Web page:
Monday, March 2, 2009

On Palatability -- Seaweed and Ice Cream

from the contemplations desk

It may be obvious to say that each person’s cultural inheritance heavily influences his or her dining preferences; that is to say, culinary sensibilities. While I deeply love the tastes associated with umami, I am not necessarily in love (or even used to) some of the slimy-soft textures slurped, sucked and swallowed by the Japanese. Had I been born Japanese, however… You catch my drift? And it follows that the more foreign a texture or taste, the more difficult it may be to swallow. Of course, this is not always the case. I remember with dreamy reverence the first time I melted monkfish liver au torchon on my tongue; or the subtle caress of uni across my taste buds; or standing in a walk-in cooler dumb-struck by the taste of a chocolate truffle powdered lovingly with curry. Epiphany! Dare I liken those experiences to the first time one makes love? I digress. These eye-opening (taste bud opening?) experiences intrigue me to no end. When I dined at L’Avant Gout (July 19th, 2007) I ate a dessert of alternating layers of chocolate and roasted red bell pepper mousse—sweet and savory together in perfect harmony. Union. Two together as one. Sentence fragments. It’s like that. At least the first time.

And THEN, then one begins to play. Flavors reposition themselves. Or one repositions them. And so it was recently when I decided to inflict my demented sensibility upon witting students. They were so good, so tolerant. It was the dessert that was my weapon, my gyuto to cut across their culinary assumptions and sensibilities. Poor students. They enjoyed the chocolate truffles, these infused with cardamom, clove, star anise and cinnamon. It was the ice cream they politely tasted and left unfinished.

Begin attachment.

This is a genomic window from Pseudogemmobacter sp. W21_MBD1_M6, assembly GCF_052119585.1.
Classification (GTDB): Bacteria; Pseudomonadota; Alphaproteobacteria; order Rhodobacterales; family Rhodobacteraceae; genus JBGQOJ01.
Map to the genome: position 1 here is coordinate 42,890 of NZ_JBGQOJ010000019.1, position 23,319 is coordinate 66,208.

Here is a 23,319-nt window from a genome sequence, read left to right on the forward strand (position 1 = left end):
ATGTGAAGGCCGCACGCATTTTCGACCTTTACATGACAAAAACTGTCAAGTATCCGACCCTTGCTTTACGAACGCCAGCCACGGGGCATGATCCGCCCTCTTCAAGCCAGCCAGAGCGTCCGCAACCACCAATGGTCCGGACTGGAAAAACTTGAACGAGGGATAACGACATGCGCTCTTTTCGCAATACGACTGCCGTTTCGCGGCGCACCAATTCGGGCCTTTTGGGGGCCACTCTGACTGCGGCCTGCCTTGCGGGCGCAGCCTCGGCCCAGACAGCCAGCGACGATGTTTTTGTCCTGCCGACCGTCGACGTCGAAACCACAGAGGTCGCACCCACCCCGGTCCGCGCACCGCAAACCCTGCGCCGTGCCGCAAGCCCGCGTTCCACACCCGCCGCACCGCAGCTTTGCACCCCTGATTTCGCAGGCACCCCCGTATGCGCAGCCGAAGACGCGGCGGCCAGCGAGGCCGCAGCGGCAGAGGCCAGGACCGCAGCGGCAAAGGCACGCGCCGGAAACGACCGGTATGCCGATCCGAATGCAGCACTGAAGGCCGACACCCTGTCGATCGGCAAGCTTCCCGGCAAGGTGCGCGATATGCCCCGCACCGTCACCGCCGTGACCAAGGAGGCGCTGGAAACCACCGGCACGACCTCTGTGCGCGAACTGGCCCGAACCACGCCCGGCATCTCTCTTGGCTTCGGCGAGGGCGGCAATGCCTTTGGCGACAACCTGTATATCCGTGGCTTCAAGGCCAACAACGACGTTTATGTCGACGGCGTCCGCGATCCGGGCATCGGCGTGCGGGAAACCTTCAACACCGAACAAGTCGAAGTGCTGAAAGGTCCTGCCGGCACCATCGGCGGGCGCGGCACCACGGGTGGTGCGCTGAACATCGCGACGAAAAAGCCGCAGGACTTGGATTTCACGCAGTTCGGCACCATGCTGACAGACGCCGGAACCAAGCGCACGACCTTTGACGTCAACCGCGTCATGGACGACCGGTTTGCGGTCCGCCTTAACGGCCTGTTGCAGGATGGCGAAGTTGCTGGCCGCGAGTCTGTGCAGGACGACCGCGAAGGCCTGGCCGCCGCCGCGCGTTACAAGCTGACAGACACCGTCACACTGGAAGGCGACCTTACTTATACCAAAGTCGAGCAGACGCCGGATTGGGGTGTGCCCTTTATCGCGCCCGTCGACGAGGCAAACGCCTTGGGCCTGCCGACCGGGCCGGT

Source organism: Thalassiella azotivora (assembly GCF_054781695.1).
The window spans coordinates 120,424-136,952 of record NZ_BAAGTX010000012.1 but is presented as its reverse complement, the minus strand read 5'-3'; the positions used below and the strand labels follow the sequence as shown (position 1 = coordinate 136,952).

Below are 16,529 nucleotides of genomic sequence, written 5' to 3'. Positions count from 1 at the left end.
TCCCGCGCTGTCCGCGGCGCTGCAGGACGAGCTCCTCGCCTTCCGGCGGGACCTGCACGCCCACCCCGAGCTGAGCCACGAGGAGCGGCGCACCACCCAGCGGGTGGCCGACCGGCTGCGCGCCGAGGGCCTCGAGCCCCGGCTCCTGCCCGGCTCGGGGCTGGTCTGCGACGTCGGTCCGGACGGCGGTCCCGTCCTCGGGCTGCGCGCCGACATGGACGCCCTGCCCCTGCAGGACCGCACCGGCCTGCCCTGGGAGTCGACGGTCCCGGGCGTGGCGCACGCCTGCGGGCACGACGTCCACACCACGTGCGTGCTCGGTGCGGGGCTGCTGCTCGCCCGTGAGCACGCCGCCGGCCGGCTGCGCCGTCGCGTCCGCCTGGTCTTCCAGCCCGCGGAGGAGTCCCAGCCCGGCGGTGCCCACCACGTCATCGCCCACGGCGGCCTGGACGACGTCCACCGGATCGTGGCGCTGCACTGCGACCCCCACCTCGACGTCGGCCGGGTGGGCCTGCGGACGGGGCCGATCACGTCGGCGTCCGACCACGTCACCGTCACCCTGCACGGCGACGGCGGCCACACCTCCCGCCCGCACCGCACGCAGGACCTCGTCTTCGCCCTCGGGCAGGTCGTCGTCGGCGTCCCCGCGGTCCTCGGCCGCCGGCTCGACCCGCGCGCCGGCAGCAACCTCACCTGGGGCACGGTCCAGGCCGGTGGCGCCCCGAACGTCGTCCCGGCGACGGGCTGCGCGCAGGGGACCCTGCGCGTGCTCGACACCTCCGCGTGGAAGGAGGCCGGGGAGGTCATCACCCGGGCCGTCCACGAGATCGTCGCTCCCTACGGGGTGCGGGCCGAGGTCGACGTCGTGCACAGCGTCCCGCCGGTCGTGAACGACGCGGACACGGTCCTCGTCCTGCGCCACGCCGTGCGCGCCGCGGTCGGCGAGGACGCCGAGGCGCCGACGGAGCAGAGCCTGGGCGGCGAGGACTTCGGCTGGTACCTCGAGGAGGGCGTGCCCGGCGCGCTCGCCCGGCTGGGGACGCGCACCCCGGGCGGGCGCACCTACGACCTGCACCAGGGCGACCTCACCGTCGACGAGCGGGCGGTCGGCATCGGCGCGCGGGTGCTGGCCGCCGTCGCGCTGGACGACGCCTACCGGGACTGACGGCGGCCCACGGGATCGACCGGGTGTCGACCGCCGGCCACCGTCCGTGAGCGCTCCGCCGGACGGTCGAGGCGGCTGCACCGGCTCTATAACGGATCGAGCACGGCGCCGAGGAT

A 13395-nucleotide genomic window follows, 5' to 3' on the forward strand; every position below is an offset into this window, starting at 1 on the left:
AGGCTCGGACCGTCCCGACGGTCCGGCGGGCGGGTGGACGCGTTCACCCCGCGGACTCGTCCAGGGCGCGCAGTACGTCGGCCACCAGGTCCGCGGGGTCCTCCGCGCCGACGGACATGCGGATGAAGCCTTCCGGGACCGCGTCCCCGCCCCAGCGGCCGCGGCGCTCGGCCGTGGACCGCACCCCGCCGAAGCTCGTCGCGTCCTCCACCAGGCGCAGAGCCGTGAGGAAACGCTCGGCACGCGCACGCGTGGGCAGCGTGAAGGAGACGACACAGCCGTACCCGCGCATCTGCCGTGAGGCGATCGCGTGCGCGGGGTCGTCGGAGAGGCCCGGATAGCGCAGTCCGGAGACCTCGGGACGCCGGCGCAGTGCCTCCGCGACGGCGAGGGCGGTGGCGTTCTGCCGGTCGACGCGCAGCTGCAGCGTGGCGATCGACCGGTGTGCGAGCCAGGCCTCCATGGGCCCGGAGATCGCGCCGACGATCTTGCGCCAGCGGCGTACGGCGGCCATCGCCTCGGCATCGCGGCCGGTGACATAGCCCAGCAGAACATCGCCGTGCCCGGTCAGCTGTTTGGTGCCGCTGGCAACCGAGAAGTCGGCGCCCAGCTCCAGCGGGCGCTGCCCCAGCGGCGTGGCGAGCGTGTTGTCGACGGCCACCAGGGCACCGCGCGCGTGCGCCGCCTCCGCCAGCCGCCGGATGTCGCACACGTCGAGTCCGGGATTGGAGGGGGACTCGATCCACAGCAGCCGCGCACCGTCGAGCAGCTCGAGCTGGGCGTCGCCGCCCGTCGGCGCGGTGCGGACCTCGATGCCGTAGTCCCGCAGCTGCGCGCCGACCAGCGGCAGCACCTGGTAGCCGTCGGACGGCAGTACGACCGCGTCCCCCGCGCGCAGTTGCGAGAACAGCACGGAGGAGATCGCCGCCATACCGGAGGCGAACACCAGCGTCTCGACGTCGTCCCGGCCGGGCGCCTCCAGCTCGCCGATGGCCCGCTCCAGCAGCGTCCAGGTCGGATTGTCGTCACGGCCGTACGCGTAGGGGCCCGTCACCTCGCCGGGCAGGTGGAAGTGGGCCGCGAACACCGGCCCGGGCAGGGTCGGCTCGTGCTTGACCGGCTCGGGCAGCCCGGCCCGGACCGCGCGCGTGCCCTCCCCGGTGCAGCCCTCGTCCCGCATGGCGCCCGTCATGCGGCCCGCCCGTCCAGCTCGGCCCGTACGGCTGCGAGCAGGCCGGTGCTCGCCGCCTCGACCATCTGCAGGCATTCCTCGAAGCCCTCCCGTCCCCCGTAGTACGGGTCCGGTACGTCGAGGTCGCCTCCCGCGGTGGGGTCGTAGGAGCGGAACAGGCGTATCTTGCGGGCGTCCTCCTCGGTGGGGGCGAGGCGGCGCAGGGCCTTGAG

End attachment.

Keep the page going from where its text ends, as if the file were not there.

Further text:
When I catered for my brother and sister-in-law, she took me shopping in Boston’s Chinatown. One of the ingredients I needed was furikake, a variable mixture of seaweed, toasted sesame seed, bonito and a few other ingredients. There are several varieties with slightly differing combinations. Maybe someday I’ll learn to use each appropriately (whatever that might mean). Furikake is used commonly to dress rice. And I did that. I also coated some salmon skewers, which were then seared. As I tasted the furikake, I noticed a delicate sweetness to the bonito. It pairs well with the perfume of rice. My mind began to wander, imagining some possibilities untried, untested. A month later I was making vanilla ice cream, folding furikake into the churned, but not frozen cream. Was this a flash of limited brilliance? (Is it possible to have limited brilliance?) Alas, I did make a common error, forgivable for a first offence. I tasted the churned, partially frozen sweetened cream with furikake…and liked it. But it wasn’t quite “there” with the effect. I added more not considering that the ice cream would need time to absorb the flavors of the furikake. I think two tablespoons would have sufficed for the quart plus we made, rather than the three I added. Still, the flavors were new and in concert (at least, if you ask me). I know, I know…no one else is going to try this, right? “Eew, yuck… seaweed and ice cream" (never mind the bonito!). All I can say is “give peace and chance.” Oops, sorry, wrong post. All I can say is that my mind and tongue were satisfied. It IS possible. It’s not for everyday. It’s not for everyone. However, a primary goal had been achieved, a primary thirst quenched, a fundamental need addressed: I have expanded my palate. Joy.

And now I must meditate (actually, I’ve got to go preheat an oven for homemade pizza). Thanks for reading. Stretch your ears with Ives and Schoenberg; expand your culinary palate with ice cream and seaweed.